My personal experience backs this up. I’ve worked with dozens of companies who’ve had complete server failures and only one is no longer operating (they called us far too late). I will always be straight-forward with you about your business technology. Look, if your server fails and you lose all your business information, you won’t go out of business … you’ll just wish you had.

Here’s a More Likely Rundown

You might imagine the scenario like the finale of a movie. Cut to exterior; business building is half-demolished, the remains of the server and all the business records clearly visible in the smoking ruins. The owner – head in hands – sits down heavily on the sidewalk and mutters, “I’m ruined. Ruined!” Cut to office scene; business owner is now working for someone else, stuck in a cubicle filled with paperwork.

In reality, business data disasters often start out quietly in the background. If you don’t have someone focused on server monitoring or network monitoring, you could miss brewing trouble. Until a few errors pop up, things start running slow and then it snowballs until all hell has broken lose.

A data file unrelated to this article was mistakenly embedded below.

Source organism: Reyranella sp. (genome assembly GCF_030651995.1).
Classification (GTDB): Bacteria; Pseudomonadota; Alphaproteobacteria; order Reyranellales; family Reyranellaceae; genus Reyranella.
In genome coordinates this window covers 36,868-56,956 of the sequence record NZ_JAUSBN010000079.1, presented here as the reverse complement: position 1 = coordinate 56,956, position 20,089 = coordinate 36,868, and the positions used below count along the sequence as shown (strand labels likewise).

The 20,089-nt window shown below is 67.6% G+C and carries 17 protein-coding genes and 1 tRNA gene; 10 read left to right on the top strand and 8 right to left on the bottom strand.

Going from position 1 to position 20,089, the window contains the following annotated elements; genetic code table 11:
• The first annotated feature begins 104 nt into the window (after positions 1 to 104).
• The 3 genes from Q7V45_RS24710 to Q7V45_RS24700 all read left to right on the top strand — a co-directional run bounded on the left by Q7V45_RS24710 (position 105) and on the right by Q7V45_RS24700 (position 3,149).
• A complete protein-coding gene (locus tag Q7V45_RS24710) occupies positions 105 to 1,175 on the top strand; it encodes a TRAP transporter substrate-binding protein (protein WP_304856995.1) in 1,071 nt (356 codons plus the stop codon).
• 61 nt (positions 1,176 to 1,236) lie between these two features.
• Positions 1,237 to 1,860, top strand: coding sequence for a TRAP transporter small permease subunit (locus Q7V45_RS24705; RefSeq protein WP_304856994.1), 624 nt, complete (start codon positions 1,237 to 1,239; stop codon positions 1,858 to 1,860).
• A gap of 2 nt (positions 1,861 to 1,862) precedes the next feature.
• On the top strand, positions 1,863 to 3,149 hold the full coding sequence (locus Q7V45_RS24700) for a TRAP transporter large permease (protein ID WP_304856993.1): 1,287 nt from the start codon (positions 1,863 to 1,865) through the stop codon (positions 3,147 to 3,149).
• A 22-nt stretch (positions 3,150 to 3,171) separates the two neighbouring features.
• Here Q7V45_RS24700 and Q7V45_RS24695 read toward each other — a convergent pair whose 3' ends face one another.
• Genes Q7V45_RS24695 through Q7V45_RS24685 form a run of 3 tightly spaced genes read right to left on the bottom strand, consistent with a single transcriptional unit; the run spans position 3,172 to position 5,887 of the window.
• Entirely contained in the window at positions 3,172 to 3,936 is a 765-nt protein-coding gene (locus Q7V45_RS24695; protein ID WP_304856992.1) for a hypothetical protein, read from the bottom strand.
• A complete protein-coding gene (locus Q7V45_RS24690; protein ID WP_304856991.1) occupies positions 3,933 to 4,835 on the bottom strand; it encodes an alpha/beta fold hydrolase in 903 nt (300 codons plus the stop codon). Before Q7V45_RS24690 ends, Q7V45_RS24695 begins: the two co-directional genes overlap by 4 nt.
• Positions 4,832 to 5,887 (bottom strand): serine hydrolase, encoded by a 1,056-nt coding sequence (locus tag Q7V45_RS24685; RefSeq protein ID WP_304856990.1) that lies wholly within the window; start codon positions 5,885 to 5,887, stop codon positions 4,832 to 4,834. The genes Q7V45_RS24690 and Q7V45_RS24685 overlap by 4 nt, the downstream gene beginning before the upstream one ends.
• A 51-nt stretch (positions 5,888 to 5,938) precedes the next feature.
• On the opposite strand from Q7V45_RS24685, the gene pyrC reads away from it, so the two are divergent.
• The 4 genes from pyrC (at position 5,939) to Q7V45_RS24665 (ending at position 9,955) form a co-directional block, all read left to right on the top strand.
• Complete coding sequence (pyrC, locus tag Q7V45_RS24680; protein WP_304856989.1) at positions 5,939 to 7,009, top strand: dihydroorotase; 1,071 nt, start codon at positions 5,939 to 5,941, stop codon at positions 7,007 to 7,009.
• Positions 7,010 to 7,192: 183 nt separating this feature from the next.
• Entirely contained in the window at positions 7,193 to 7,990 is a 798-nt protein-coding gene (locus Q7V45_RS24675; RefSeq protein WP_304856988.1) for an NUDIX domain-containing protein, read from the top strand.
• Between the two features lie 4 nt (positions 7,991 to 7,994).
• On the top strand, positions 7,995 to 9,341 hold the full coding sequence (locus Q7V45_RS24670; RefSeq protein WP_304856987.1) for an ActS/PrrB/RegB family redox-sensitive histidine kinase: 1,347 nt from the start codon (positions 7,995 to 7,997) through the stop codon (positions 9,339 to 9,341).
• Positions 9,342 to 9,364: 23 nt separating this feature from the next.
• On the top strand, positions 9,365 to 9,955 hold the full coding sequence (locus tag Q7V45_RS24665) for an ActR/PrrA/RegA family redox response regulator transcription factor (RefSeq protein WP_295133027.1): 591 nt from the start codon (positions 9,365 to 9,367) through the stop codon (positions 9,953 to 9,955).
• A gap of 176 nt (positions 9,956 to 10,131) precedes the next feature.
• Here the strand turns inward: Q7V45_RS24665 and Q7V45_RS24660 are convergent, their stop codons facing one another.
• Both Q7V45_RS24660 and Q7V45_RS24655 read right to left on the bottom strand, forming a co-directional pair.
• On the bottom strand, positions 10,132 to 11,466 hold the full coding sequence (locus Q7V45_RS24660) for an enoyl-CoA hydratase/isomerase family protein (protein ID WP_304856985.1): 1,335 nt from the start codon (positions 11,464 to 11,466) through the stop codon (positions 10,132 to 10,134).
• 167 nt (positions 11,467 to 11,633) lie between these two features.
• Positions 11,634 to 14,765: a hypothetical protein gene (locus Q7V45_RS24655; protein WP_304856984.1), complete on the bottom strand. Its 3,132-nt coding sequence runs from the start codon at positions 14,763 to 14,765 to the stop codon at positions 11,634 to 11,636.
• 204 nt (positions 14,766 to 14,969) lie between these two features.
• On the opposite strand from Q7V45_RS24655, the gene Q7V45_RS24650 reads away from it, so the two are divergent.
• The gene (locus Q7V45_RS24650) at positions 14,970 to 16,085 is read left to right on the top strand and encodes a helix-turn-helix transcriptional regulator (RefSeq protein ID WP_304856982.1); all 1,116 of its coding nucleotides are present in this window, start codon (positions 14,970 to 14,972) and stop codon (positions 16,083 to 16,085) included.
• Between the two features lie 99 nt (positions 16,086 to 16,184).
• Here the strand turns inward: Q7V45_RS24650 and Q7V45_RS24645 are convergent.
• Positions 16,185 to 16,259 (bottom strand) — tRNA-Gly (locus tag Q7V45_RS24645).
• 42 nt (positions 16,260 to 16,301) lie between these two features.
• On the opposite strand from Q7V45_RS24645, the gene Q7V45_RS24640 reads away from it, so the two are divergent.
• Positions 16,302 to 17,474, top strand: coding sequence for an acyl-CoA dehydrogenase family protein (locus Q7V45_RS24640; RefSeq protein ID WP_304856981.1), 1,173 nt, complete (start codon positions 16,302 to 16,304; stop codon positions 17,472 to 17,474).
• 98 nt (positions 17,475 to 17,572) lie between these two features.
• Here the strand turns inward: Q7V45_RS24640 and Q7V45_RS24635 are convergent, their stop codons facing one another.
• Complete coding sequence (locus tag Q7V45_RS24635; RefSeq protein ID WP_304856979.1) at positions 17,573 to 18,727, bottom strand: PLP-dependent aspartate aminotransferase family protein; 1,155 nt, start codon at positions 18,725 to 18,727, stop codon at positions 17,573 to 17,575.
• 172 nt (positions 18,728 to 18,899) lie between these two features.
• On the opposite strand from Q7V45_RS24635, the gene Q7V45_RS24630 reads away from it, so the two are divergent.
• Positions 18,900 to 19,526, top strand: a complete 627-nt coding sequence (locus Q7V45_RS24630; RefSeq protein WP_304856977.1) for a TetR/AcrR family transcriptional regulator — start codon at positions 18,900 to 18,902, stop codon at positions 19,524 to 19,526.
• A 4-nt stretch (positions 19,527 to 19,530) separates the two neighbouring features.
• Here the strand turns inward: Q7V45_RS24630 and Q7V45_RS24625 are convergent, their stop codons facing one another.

“Where did you save the invoice for our new client?” you ask accounts receivable.

“In the ‘Invoices’ folder. Where I save all the invoices,” he says.

You believe him, because you saw it there yesterday. But it’s not there now. Strange. But you’ve got a hard copy sitting on your desk and you’re able to get the information you need right now. In the rush of the last day of the month, you forget about the missing invoice.

Until you ask for the monthly receipts summary and the AR person looks up, panicked, “I can’t pull up the report. I can’t pull up any reports. Uh … I can’t access any of my files on the server.”

Okay, you tell him to not worry. You have a backup system. “Who’s in charge of the backups?” you ask the office.